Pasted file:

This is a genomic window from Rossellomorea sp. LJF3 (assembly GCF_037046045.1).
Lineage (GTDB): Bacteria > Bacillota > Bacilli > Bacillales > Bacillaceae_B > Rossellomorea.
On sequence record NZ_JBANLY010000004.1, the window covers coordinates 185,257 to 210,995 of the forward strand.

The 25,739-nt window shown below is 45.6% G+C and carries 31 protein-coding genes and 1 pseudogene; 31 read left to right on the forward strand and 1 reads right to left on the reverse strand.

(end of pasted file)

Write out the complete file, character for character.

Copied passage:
This is a genomic window from Rossellomorea sp. LJF3 (assembly GCF_037046045.1).
Lineage (GTDB): Bacteria > Bacillota > Bacilli > Bacillales > Bacillaceae_B > Rossellomorea.
On sequence record NZ_JBANLY010000004.1, the window covers coordinates 185,257 to 210,995 of the forward strand.

The 25,739-nt window shown below is 45.6% G+C and carries 31 protein-coding genes and 1 pseudogene; 31 read left to right on the forward strand and 1 reads right to left on the reverse strand.